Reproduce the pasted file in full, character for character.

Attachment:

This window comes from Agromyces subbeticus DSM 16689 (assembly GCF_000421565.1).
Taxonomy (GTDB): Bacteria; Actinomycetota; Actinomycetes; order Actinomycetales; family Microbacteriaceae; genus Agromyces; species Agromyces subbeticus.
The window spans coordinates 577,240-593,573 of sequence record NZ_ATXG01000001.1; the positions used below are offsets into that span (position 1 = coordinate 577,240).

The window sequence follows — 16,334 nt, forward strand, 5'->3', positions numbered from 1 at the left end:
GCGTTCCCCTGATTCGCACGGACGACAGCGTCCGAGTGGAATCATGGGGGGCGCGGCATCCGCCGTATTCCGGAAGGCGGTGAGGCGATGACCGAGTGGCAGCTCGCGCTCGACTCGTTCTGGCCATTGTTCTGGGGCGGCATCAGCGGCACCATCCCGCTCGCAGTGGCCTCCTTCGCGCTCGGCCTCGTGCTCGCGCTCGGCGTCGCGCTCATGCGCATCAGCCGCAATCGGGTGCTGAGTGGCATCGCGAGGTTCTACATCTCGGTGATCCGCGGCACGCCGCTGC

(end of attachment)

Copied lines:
This window comes from Agromyces subbeticus DSM 16689 (assembly GCF_000421565.1).
Taxonomy (GTDB): Bacteria; Actinomycetota; Actinomycetes; order Actinomycetales; family Microbacteriaceae; genus Agromyces; species Agromyces subbeticus.
The window spans coordinates 577,240-593,573 of sequence record NZ_ATXG01000001.1; the positions used below are offsets into that span (position 1 = coordinate 577,240).

The window sequence follows — 16,334 nt, forward strand, 5'->3', positions numbered from 1 at the left end:
GCGTTCCCCTGATTCGCACGGACGACAGCGTCCGAGTGGAATCATGGGGGGCGCGGCATCCGCCGTATTCCGGAAGGCGGTGAGGCGATGACCGAGTGGCAGCTCGCGCTCGACTCGTTCTGGCCATTGTTCTGGGGCGGCATCAGCGGCACCATCCCGCTCGCAGTGGCCTCCTTCGCGCTCGGCCTCGTGCTCGCGCTCGGCGTCGCGCTCATGCGCATCAGCCGCAATCGGGTGCTGAGTGGCATCGCGAGGTTCTACATCTCGGTGATCCGCGGCACGCCGCTGC